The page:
The police were waiting with a road block, Picariello went through it, ordered his son to turn the car around and started to rush for the B.C. border. During this, the police shot off the hand of his son who was driving the car.
His son ended up at the Michel/Natal hospital, and called his father to say he was okay. His father decided to head back to the Alberta Provincial Police with his acquaintance, Florence Lassandro. He did this thinking that if there was a woman in the car, they wouldn’t shoot.
Picariello returned to the police headquarters in Coleman, where he met Constable Lawson, who had been the Chief of Police between 1920-1922. Picariello knew Lawson very well. A heated exchange took place, shots were fired, Lawson lay dead on the floor while Picariello and Casandro escaped in the getaway car. They were both captured fleeing for the hills, and were later tried and hung for their crimes.
“It’s a very infamous story,” said Ulrich, “It would be the OJ Simpson trial of the day. That’s the magnitude at which it was carried across the country in every major news outlet.
In the trial, Picariello was represented by three lawyers, one of which was Sherwood Herchmer, who had previously served as the mayor of Fernie and was very well respected.
“What was interesting for us, was that when we started to piece this story together on our end, we realized that Herchmer’s law office is my office at the Fernie Museum,” said Ulrich.
Another piece of the story that Ulrich and Davies found extremely interesting, came when they discovered the letters of Herchmer that were written after Picariello was hung. It was a four-page debrief letter, which outlined how he felt about the result of the trial. In this letter, he outlined the facts pertaining to Picariello’s innocence. The forensics didn’t line up.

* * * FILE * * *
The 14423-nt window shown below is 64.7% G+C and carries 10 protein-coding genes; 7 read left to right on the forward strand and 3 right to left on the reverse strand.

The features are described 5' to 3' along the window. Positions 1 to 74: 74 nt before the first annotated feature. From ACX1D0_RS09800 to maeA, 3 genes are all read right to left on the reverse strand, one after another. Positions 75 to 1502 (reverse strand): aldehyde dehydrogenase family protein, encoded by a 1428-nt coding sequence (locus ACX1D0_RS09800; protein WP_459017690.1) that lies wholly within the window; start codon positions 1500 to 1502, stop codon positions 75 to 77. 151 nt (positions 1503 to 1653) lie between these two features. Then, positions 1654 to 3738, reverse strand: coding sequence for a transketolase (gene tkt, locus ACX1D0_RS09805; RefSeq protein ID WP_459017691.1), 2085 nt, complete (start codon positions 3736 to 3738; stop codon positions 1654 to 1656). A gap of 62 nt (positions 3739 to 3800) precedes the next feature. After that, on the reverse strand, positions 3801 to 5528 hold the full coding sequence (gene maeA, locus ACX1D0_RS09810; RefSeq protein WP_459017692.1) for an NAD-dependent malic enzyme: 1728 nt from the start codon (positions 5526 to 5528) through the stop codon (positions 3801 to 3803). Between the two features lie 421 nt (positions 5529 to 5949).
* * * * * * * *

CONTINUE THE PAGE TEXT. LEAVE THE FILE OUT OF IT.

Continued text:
To him, this case was all about putting prohibition on trial. They were looking for an escape goat, and Emilio Picariello just happened to be a second-class Italian, undeserving of his self-obtained power. He was no Mark Rogers, with his model farm and his Studebaker dealership. He was a second-class citizen, and if they were going to put anyone on trial, it would be this Italian ‘dog’, instead of the established Englishman.
This case was taken to Supreme Court, and was dealt with quickly.
Ulrich believes most people only knew the Alberta side of the story.
“For us, as we continually seem to be doing, we’re uncovering elements or stories of Fernie’s past, that people have no clue about,” said Ulrich.
At the BC Museums’ Association Award ceremony, the judges commented on how they were impressed by the quality of research, the quality of the exhibit, its fabrication and design, with the budget the Fernie Museum had to work with. The Jury was also impressed with the accompanying book also written by Davies and published locally by Oolichan Books.
Every year, the museum hosts their annual fundraising party. This year, they are hosting a Shake, Rattle and Roll Hop, with a 50s theme, on November 18 at the Fernie Community Centre.
There will be a presentation of the Canadian Band Stand, with a 1950s style rock group. In addition to music, the Mad Cat Dancers will be showing everyone the latest 50s dance moves to get everyone up and dancing.
As a student of Fernie High School’s Class of ‘59, get ready to jive and twist the night away. On your way into the hop, stop by the Student Office to pick up your report card and new cafeteria pass before indulging in two specialty cocktails and a deluxe 1950s diner dinner (includes appies, dinner, dessert and soda shop floats).
Dinner is followed by a special production of Canadian Bandstand with the Sugar Swing Dancers and special musical guests Peter and the Wolves.
The bar will serve a selection of wine, beer and spirits.
Tickets are $85 a person and $160 a couple exclusively at Fernie Scotiabank.